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dc.contributor.authorMarshall, Andrea P
dc.contributor.authorWake, Elizabeth
dc.contributor.authorWeisbrodt, Leonie
dc.contributor.authorDhaliwal, Rupinder
dc.contributor.authorSpencer, Alan
dc.contributor.authorHeyland, Daren K
dc.date.accessioned2017-11-28T12:01:06Z
dc.date.available2017-11-28T12:01:06Z
dc.date.issued2016
dc.identifier.issn1036-7314
dc.identifier.doi10.1016/j.aucc.2015.10.001
dc.identifier.urihttp://hdl.handle.net/10072/141573
dc.description.abstractBackground: Critically ill patients are at risk of developing malnutrition which contributes to functional decline and hospital re-admission. Strategies to promote nutritional intake have had a modest effect on protein-calorie intake. None have addressed the recovery trajectory of critical illness or incorporated family as advocates. Objectives: We evaluated the feasibility and acceptability of a family-centred intervention designed to optimise nutrition during and following recovery from critical illness. Design: A prospective cohort study. Setting: Two Australian adult intensive care units. Participants: A convenience sample of 49 patients and their families was recruited. Patients ≥18 years of age anticipated to require mechanical ventilation for at least 2 days were eligible, provided their family visited regularly and were able to communicate in English. Health care professionals including doctors (n = 4), nurses (n = 20) and dietitians (n = 2) also participated. Methods: Demographic data were obtained from participants. Recruitment and retention informed study feasibility. Individual and group interviews informed participant views on the acceptability, perception of and experience with the intervention. Inductive analysis was used to analyse qualitative data. Results: 187 (15.8%) patients met the eligibility criteria; 49 patients and 51 family members consented to participate for a 20.3% consent failure rate. We interviewed 33 (67.3%) family members and 13 (43.4%) patients, all of whom considered the intervention acceptable and who would participate in a similar intervention again, given the opportunity. Inductive analysis of qualitative data from all participants identified three themes: variability in in-hospital nutrition support, families as advocates for optimal nutrition, and partnering with health care providers. Conclusion: We described a feasible and acceptable family centred intervention that may be effective in promoting nutrition intake in critically ill patients. Further research is required to examine contextual factors impacting implementation of family-centred interventions, particularly those that involve active family participation and advocacy.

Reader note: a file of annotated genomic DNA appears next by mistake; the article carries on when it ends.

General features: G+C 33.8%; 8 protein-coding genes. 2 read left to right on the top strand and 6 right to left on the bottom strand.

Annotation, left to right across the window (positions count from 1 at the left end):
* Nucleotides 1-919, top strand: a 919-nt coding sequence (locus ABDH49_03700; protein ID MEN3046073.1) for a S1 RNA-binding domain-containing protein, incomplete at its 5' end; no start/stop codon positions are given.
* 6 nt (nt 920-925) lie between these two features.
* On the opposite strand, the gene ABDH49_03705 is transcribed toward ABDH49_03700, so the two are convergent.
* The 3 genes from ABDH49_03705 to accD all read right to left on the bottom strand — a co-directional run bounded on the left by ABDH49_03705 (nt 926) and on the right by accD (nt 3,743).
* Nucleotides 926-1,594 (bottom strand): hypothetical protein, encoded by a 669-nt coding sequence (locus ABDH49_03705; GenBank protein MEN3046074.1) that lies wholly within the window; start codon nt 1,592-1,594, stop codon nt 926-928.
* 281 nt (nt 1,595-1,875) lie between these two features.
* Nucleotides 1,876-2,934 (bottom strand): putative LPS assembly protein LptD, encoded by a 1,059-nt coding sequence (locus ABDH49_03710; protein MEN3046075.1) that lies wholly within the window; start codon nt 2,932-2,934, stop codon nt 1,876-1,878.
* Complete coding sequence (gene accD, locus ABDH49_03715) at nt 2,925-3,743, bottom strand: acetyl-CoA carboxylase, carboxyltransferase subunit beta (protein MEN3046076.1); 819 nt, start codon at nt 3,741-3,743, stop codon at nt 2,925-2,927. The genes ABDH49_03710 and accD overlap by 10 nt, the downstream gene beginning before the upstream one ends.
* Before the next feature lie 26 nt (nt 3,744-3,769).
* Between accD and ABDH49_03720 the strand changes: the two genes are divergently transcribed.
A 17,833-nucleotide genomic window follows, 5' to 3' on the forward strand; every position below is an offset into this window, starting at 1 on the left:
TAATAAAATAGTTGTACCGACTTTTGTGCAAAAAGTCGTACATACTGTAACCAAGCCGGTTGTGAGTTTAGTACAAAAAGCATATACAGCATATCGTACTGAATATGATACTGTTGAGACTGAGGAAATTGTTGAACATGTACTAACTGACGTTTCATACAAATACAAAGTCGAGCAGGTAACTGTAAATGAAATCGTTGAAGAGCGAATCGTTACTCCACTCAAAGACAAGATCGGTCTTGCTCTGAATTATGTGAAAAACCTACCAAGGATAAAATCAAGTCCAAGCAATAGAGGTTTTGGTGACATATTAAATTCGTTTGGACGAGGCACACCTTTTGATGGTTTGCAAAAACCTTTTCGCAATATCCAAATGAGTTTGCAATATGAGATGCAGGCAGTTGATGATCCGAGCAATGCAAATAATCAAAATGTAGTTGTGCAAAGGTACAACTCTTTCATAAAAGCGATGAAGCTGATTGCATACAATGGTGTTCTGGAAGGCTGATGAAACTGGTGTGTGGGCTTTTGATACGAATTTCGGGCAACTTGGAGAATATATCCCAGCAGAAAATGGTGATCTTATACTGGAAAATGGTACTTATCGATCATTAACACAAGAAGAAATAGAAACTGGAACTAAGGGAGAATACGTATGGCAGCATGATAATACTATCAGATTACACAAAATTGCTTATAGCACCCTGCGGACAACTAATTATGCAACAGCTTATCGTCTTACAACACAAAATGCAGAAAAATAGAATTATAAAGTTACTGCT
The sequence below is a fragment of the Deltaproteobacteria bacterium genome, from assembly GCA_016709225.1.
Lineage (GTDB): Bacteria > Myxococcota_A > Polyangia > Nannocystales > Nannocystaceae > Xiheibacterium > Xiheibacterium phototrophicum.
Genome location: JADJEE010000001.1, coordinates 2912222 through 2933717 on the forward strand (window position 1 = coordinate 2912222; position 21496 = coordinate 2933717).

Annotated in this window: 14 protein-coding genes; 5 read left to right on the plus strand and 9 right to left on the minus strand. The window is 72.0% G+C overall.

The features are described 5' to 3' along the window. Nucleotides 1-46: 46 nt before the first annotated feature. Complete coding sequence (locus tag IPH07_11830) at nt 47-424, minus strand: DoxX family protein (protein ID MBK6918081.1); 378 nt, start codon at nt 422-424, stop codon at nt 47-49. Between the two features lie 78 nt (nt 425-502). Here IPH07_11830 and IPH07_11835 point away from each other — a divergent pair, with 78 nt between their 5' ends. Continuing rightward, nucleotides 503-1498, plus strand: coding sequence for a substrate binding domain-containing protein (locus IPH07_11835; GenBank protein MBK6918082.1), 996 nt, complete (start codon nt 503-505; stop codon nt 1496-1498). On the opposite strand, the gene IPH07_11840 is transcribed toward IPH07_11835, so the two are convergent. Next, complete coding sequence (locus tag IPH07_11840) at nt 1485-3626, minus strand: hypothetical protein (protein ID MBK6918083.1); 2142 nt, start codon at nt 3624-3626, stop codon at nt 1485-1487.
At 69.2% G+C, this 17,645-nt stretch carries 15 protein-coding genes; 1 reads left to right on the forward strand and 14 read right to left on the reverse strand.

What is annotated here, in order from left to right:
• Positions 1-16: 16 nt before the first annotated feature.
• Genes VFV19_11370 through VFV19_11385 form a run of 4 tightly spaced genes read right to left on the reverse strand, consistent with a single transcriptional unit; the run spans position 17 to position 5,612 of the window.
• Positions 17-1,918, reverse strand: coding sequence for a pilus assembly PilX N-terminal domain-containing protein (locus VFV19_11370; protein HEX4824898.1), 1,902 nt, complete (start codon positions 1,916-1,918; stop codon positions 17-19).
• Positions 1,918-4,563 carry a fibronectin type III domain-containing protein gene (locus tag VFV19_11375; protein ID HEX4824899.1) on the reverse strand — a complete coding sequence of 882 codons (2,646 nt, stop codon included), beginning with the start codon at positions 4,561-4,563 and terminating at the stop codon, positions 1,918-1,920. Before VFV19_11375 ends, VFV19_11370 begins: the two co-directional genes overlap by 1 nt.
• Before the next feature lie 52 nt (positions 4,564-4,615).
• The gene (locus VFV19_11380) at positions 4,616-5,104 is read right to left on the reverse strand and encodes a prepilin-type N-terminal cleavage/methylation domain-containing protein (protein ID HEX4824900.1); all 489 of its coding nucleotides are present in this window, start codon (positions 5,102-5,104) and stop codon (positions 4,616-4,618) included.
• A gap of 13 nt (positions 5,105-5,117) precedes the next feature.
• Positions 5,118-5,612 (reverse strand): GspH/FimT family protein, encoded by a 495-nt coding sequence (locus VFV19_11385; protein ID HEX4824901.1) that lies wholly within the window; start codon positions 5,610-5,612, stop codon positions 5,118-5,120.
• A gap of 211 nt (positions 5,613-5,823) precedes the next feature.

dc.description.peerreviewedYes
dc.languageEnglish
dc.language.isoeng
dc.publisherElsevier
dc.relation.ispartofpagefrom68
dc.relation.ispartofpageto76
dc.relation.ispartofissue2
dc.relation.ispartofjournalAustralian Critical Care
dc.relation.ispartofvolume29
dc.subject.fieldofresearchClinical Nursing: Secondary (Acute Care)
dc.subject.fieldofresearchNutrition and Dietetics not elsewhere classified
dc.subject.fieldofresearchClinical Sciences
dc.subject.fieldofresearchNursing
dc.subject.fieldofresearchcode111003
dc.subject.fieldofresearchcode111199
dc.subject.fieldofresearchcode1103
dc.subject.fieldofresearchcode1110
dc.titleA multi-faceted, family-centred nutrition intervention to optimise nutrition intake of critically ill patients: The OPTICS feasibility study
dc.typeJournal article
dc.type.descriptionC1 - Articles
dc.type.codeC - Journal Articles
dc.description.versionAccepted Manuscript (AM)
gro.facultyGriffith Health, School of Nursing and Midwifery
gro.rights.copyright© 2016, Elsevier. Licensed under the Creative Commons Attribution-NonCommercial-NoDerivatives 4.0 International Licence, which permits unrestricted, non-commercial use, distribution and reproduction in any medium, providing that the work is properly cited.
gro.hasfulltextFull Text
gro.griffith.authorMarshall, Andrea
gro.griffith.authorWake, Liz


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